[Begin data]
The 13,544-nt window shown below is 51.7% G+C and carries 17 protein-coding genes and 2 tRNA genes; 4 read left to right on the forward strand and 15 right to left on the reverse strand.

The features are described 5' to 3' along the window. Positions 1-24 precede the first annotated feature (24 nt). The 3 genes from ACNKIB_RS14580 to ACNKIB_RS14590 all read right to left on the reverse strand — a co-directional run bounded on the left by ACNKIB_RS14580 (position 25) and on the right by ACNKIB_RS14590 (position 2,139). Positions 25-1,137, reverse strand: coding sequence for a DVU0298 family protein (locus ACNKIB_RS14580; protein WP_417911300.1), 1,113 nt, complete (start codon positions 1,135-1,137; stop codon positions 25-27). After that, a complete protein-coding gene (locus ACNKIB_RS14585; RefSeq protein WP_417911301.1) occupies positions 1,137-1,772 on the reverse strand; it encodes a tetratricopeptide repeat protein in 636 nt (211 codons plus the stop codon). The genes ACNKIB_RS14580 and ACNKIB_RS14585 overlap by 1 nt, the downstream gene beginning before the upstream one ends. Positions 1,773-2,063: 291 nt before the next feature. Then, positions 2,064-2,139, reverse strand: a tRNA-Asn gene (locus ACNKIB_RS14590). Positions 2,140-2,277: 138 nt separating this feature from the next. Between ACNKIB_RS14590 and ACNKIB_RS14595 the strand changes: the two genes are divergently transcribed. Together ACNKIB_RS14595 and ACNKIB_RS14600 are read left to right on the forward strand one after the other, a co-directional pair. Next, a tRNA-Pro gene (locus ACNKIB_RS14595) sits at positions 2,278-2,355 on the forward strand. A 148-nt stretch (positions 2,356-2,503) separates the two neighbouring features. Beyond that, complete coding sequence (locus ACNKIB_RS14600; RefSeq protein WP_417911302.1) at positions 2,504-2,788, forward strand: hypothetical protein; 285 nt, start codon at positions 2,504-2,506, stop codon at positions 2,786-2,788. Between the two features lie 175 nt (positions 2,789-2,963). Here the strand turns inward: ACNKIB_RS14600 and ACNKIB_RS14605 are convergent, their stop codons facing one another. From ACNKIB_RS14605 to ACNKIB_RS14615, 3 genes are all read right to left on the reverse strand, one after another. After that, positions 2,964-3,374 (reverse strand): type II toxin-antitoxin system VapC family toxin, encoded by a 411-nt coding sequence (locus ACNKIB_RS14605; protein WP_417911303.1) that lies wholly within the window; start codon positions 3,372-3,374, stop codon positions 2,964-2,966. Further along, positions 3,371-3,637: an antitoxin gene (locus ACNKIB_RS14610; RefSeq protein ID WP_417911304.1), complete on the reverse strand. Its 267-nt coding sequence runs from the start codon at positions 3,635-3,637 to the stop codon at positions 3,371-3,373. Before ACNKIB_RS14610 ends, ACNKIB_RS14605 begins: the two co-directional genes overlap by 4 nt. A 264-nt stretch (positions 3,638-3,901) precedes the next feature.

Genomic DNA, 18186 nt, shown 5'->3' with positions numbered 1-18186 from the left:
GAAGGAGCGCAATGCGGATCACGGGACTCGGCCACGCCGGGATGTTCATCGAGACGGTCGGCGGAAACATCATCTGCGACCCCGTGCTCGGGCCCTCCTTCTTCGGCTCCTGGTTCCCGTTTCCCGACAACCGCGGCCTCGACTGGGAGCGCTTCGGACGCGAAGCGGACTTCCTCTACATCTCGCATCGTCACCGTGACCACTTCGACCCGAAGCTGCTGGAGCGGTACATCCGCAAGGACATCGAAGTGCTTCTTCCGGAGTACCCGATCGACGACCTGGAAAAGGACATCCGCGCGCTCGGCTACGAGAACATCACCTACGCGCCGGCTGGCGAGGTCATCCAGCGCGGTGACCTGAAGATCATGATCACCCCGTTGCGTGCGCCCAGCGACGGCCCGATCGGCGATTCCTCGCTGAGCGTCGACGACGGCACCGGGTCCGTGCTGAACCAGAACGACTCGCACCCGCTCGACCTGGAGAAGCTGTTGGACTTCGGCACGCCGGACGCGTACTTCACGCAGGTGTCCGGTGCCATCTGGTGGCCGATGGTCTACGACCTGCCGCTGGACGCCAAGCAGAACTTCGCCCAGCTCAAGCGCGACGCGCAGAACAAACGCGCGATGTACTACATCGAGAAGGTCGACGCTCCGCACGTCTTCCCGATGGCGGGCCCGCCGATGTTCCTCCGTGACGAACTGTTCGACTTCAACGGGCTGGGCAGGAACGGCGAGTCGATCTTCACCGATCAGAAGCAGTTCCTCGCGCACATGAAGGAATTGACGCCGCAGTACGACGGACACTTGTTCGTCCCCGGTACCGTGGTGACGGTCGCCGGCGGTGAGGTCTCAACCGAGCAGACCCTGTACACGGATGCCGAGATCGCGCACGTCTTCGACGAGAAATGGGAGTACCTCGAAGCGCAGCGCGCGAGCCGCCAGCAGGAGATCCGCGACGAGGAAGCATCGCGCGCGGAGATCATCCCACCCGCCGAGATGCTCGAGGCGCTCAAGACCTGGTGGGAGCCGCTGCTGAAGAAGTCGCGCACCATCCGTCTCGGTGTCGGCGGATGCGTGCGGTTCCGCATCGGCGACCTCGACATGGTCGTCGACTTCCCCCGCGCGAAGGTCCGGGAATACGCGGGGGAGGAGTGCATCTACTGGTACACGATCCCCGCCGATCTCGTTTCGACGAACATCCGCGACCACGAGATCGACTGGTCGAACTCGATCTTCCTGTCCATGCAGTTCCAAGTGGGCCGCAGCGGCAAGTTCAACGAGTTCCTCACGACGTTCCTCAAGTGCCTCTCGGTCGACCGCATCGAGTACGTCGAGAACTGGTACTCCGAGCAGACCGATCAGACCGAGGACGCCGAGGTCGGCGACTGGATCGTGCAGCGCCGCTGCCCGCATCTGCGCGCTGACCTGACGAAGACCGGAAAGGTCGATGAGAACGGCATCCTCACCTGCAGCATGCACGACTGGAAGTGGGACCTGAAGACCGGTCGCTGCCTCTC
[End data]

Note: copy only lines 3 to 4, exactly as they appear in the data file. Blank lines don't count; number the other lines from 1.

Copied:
Genomic DNA, 18186 nt, shown 5'->3' with positions numbered 1-18186 from the left:
GAAGGAGCGCAATGCGGATCACGGGACTCGGCCACGCCGGGATGTTCATCGAGACGGTCGGCGGAAACATCATCTGCGACCCCGTGCTCGGGCCCTCCTTCTTCGGCTCCTGGTTCCCGTTTCCCGACAACCGCGGCCTCGACTGGGAGCGCTTCGGACGCGAAGCGGACTTCCTCTACATCTCGCATCGTCACCGTGACCACTTCGACCCGAAGCTGCTGGAGCGGTACATCCGCAAGGACATCGAAGTGCTTCTTCCGGAGTACCCGATCGACGACCTGGAAAAGGACATCCGCGCGCTCGGCTACGAGAACATCACCTACGCGCCGGCTGGCGAGGTCATCCAGCGCGGTGACCTGAAGATCATGATCACCCCGTTGCGTGCGCCCAGCGACGGCCCGATCGGCGATTCCTCGCTGAGCGTCGACGACGGCACCGGGTCCGTGCTGAACCAGAACGACTCGCACCCGCTCGACCTGGAGAAGCTGTTGGACTTCGGCACGCCGGACGCGTACTTCACGCAGGTGTCCGGTGCCATCTGGTGGCCGATGGTCTACGACCTGCCGCTGGACGCCAAGCAGAACTTCGCCCAGCTCAAGCGCGACGCGCAGAACAAACGCGCGATGTACTACATCGAGAAGGTCGACGCTCCGCACGTCTTCCCGATGGCGGGCCCGCCGATGTTCCTCCGTGACGAACTGTTCGACTTCAACGGGCTGGGCAGGAACGGCGAGTCGATCTTCACCGATCAGAAGCAGTTCCTCGCGCACATGAAGGAATTGACGCCGCAGTACGACGGACACTTGTTCGTCCCCGGTACCGTGGTGACGGTCGCCGGCGGTGAGGTCTCAACCGAGCAGACCCTGTACACGGATGCCGAGATCGCGCACGTCTTCGACGAGAAATGGGAGTACCTCGAAGCGCAGCGCGCGAGCCGCCAGCAGGAGATCCGCGACGAGGAAGCATCGCGCGCGGAGATCATCCCACCCGCCGAGATGCTCGAGGCGCTCAAGACCTGGTGGGAGCCGCTGCTGAAGAAGTCGCGCACCATCCGTCTCGGTGTCGGCGGATGCGTGCGGTTCCGCATCGGCGACCTCGACATGGTCGTCGACTTCCCCCGCGCGAAGGTCCGGGAATACGCGGGGGAGGAGTGCATCTACTGGTACACGATCCCCGCCGATCTCGTTTCGACGAACATCCGCGACCACGAGATCGACTGGTCGAACTCGATCTTCCTGTCCATGCAGTTCCAAGTGGGCCGCAGCGGCAAGTTCAACGAGTTCCTCACGACGTTCCTCAAGTGCCTCTCGGTCGACCGCATCGAGTACGTCGAGAACTGGTACTCCGAGCAGACCGATCAGACCGAGGACGCCGAGGTCGGCGACTGGATCGTGCAGCGCCGCTGCCCGCATCTGCGCGCTGACCTGACGAAGACCGGAAAGGTCGATGAGAACGGCATCCTCACCTGCAGCATGCACGACTGGAAGTGGGACCTGAAGACCGGTCGCTGCCTCTC